Newspaper article The Florida Times Union

Old-Style Brownstones Coming to Suburbia; Nostalgia, Rising Energy Costs Motivate Homebuyers to Look at Alternatives to the Typical Tract Home

Newspaper article The Florida Times Union

Old-Style Brownstones Coming to Suburbia; Nostalgia, Rising Energy Costs Motivate Homebuyers to Look at Alternatives to the Typical Tract Home

Article excerpt

Byline: JOE LIGHT

Brownstones in Jacksonville? Granny flats? Some of suburban builders' more recent products are more likely to prompt questions like "Where's the garage?" than nods of familiarity from the buying public.

Jacksonville is no stranger to suburban sprawl. Single-family tract homes blanket much of the five counties, and builders introduce new multi-home neighborhoods on a regular basis.

What is different, however, are the products that homebuilders are finding customers want.

Instead of traditional models, with two-car garages and 18-foot-wide swaths of concrete defining the entrance to a home, some builders are trying their luck with homes that might seem more typical of urban dwellings in Boston or Brooklyn than the latest twist on suburbia.

According to a report by the American Institute of Architects, the trend is common nationally. Partly as a backlash to the increasing distance of communities from urban areas, builders are bringing the city to the suburbs, recreating old, urban neighborhoods away from the central core.

The streets of Midtowne, a development planned by Pulte off Gate Parkway in the Southside, will be lined with brownstones -- three-story townhomes with more than 2,400 square feet of living space. The homes will have all the markings of a northern brownstone, including a stoop with steps up to the front door.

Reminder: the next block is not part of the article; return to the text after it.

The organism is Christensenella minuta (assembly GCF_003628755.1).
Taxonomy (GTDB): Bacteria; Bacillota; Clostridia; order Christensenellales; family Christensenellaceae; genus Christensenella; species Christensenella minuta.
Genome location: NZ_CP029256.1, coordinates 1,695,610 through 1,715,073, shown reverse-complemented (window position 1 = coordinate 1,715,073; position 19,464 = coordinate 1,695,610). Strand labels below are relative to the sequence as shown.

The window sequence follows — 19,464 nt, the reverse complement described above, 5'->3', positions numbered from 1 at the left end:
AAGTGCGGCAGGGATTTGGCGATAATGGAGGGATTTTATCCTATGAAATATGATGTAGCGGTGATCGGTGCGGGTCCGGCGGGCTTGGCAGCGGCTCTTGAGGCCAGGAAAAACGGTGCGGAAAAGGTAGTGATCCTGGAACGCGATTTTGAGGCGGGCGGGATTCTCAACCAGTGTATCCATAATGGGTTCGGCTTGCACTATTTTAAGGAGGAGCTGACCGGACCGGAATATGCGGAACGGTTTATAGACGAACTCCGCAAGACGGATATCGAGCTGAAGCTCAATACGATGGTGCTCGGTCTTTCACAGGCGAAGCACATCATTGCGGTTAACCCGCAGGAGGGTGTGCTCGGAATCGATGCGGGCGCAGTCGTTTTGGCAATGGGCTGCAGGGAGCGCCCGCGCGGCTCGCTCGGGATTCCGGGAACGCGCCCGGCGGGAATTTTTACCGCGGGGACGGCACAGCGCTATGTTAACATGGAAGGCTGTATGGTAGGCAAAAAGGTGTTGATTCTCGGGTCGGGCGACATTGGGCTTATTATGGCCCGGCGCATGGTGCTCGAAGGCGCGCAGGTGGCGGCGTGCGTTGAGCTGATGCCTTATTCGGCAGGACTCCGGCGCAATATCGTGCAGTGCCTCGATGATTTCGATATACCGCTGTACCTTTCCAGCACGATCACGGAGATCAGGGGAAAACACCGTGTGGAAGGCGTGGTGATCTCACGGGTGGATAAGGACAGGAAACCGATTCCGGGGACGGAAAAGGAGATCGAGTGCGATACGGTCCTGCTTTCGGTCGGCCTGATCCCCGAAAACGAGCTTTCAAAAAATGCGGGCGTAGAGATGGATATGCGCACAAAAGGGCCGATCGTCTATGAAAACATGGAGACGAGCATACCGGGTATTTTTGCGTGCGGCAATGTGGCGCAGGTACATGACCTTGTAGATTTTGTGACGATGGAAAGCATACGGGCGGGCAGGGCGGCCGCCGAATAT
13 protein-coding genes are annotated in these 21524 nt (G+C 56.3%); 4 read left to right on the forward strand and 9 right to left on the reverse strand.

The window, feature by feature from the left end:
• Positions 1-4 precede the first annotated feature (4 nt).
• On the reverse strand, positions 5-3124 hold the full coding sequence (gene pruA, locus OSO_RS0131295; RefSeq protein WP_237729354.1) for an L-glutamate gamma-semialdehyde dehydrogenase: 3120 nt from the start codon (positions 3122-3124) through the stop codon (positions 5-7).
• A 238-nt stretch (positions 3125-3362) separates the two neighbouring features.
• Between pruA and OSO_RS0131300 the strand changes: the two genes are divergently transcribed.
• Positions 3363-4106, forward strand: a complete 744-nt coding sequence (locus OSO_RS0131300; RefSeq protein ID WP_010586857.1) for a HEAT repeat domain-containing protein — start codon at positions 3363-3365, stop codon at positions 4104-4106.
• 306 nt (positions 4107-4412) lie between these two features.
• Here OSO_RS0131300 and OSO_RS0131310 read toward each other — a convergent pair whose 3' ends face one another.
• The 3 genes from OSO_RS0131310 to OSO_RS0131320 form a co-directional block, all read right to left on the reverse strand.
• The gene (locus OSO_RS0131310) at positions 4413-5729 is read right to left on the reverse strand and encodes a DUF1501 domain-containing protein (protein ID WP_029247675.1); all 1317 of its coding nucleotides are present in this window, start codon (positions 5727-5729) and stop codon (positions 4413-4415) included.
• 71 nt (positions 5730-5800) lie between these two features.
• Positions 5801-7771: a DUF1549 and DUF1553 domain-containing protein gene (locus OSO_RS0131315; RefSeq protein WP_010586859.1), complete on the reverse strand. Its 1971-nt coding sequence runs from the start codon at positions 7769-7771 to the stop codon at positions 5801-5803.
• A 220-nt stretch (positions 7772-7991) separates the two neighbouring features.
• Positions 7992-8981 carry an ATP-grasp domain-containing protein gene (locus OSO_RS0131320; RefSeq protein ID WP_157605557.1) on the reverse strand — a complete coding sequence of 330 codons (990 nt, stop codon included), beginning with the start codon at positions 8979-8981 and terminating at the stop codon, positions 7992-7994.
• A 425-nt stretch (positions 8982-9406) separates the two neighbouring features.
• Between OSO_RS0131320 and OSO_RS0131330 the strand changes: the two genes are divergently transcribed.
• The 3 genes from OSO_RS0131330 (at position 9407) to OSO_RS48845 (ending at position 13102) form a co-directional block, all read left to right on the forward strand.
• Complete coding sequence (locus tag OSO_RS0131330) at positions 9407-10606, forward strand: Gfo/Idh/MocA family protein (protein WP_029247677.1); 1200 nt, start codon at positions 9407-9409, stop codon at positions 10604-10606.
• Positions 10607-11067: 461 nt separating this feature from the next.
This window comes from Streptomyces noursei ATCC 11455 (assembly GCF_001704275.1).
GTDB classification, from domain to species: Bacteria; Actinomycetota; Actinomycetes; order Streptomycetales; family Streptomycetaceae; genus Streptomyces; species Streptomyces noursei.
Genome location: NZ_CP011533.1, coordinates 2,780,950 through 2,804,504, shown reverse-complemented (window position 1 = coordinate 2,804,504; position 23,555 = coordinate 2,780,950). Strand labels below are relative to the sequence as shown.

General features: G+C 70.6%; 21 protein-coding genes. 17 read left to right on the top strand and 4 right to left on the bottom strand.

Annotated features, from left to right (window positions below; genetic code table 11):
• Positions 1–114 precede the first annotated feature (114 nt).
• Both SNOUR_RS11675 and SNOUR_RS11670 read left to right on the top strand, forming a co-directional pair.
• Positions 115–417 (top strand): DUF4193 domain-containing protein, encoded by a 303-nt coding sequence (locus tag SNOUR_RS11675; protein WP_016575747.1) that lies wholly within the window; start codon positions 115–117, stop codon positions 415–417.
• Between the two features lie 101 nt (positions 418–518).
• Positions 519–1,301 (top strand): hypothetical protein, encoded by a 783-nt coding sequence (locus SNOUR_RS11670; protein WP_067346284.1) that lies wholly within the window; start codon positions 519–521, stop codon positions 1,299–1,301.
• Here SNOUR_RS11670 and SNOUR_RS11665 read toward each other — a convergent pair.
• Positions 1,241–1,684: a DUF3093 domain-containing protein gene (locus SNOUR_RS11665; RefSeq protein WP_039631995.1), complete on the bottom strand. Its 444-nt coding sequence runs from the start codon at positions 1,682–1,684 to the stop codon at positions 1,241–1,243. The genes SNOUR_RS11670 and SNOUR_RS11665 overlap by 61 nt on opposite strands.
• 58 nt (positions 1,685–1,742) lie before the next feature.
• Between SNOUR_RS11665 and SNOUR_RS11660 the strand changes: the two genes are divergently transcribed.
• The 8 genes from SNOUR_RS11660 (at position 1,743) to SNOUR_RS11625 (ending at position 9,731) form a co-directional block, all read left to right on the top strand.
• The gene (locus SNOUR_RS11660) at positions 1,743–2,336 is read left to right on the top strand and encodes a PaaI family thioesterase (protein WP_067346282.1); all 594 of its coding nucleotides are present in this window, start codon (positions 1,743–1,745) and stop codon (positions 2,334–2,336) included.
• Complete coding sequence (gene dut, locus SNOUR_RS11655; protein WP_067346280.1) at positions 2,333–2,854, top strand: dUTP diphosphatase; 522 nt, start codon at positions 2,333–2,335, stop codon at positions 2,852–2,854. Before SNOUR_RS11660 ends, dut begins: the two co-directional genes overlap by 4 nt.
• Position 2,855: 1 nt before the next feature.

The style also features a pricetag uncommon in townhome construction -- the homes start at nearly $400,000 a unit.

"Our buyers wanted creativity. They wanted something familiar like they might see in a three-story walkup in Chicago or Boston," said David Smith, division president of Pulte in Jacksonville.

Pulte already found that brownstones could be a lucrative niche a few hundred miles north in Atlanta, where the builder will have more than 10 brownstone-type communities under construction by the end of the year.

Although Pulte in Atlanta has constructed the homes for more than five years, other builders, such as Beazer Homes and Centex Homes, have entered the market with similar products, said Atlanta vice president of operations Mark Taylor. …

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